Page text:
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Business Case

There are five underlying challenges and operational issues that we see with our current system, and that makes it difficult for all users, whether they're on the technical end or using the systems to complete a task on the front end. The business case outlines those challenges and why it is critical that we update our systems and, with that, our processes.

  • The current systems do NOT work together seamlessly or in real-time and are distributed across multiple platforms and operating systems. This topology creates workflow bottlenecks and inefficiencies in serving students, faculty, staff and other University constituencies;
  • The primary student, finance, and human resource modules were originally written and implemented in 1989 and are NOT web-enabled and do NOT provide adequate self-service capacity and capability expected by today’s tech-savvy students, faculty and staff;
  • Modern workflow capabilities are NOT available due to the age, disparate technology platforms/applications, and operational inefficiencies of the existing administrative information systems;
  • Data access, use, and sharing by functional departments and units is a very difficult and labor-intensive process resulting in redundant data entry, and ineffective functional processes;
  • Source code maintainability has become increasingly more challenging and expensive each year as changes, patches, and updated functionality are incorporated into the existing system(s) and operational complexity increases.

Over the past two years, the University has made a significant investment in process, procedure, organization, and the technology necessary to better prepare itself for a comprehensive and successful ERP implementation. A few examples of enhancement and risk mitigation projects include:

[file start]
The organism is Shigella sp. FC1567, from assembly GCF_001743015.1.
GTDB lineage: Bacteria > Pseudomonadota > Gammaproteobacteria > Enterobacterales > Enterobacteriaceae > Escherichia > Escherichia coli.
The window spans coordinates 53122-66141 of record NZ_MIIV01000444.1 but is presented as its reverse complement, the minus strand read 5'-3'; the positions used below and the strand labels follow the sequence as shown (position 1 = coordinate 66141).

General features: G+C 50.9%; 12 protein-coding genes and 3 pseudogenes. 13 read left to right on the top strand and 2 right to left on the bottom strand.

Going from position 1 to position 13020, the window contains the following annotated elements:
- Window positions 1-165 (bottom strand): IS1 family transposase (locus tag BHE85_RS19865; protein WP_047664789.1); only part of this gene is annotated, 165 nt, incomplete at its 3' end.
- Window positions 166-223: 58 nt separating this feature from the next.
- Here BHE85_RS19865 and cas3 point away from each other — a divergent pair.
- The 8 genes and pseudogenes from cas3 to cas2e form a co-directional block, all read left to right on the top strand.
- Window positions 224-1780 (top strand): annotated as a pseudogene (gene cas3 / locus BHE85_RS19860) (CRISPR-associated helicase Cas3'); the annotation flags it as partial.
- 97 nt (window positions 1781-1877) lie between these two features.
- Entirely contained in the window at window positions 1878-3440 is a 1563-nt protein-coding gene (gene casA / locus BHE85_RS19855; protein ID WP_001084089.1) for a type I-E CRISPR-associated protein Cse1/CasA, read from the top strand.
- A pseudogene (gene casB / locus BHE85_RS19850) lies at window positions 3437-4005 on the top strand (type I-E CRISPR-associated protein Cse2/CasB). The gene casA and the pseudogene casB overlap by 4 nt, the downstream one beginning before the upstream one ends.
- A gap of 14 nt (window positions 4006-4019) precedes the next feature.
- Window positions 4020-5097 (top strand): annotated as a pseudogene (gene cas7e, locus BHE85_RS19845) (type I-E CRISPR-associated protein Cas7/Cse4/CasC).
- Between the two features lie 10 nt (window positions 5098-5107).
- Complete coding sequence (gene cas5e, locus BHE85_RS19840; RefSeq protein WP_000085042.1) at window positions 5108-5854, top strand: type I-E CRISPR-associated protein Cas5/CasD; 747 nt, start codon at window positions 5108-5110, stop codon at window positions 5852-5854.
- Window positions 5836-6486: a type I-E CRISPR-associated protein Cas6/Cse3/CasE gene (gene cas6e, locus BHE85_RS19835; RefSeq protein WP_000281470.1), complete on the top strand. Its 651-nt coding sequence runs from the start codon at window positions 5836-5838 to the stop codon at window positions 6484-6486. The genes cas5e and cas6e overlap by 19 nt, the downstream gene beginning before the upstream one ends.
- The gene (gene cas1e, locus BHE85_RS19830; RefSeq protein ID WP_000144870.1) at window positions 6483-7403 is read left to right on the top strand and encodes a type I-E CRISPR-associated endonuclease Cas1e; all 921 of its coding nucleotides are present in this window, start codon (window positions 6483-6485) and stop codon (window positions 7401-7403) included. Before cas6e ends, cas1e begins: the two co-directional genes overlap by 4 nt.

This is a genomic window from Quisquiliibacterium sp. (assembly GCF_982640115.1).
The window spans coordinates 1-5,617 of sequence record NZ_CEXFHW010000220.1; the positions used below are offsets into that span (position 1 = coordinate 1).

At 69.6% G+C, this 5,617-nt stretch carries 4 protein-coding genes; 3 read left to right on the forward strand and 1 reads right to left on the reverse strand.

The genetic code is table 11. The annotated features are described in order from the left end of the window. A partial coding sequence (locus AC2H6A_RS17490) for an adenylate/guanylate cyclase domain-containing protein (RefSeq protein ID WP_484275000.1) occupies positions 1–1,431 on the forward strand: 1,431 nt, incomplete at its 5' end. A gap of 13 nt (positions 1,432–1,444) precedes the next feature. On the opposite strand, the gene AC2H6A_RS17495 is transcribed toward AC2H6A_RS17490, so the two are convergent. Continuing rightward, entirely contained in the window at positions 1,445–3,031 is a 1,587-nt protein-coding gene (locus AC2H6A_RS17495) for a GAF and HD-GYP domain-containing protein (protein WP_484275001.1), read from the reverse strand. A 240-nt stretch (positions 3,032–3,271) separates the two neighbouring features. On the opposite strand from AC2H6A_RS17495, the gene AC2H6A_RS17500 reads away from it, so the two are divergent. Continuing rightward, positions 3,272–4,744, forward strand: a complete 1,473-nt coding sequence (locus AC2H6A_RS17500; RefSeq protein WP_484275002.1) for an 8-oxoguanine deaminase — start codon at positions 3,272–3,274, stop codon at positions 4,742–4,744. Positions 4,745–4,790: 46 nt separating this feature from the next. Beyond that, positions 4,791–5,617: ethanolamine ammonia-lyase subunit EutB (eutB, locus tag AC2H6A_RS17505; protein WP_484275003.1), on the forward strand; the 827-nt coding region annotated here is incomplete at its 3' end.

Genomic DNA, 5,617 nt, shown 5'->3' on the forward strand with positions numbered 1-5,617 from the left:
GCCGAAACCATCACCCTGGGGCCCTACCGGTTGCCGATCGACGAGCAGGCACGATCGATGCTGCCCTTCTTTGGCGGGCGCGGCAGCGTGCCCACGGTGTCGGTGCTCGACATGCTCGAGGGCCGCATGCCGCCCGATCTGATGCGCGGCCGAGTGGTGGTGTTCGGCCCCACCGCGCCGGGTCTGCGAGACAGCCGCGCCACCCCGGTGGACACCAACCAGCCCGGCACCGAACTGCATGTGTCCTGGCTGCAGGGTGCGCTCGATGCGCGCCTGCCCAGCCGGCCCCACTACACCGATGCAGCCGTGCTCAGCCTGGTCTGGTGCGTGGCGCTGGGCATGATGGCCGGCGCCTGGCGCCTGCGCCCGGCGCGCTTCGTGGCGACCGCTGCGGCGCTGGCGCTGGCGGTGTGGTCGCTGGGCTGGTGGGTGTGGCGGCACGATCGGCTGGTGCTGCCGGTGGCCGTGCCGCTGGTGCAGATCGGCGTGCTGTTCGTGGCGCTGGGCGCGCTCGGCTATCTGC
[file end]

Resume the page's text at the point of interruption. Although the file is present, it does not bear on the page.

• new Information Technology Security protocols and services;
  • upgrade of network distribution core;
  • cable plant upgrades in key functional areas;
  • construction of two dedicated training laboratories including fifty new computers and multimedia instructional technology; and
  • improved Help Desk support and maintenance protocols.

In addition, the University has embraced and implemented new tools and technologies such as constituent relationship management (CRM); retention and progression tools to aid in meeting GRAD Act requirements; development of electronic time and attendance management; increased training and knowledge of existing systems such as financial aid, student, and admissions; electronic collaboration tools; internal project management protocols; and distance learning resources.

Read about specific benefits to the University resulting from the successful completion of this project.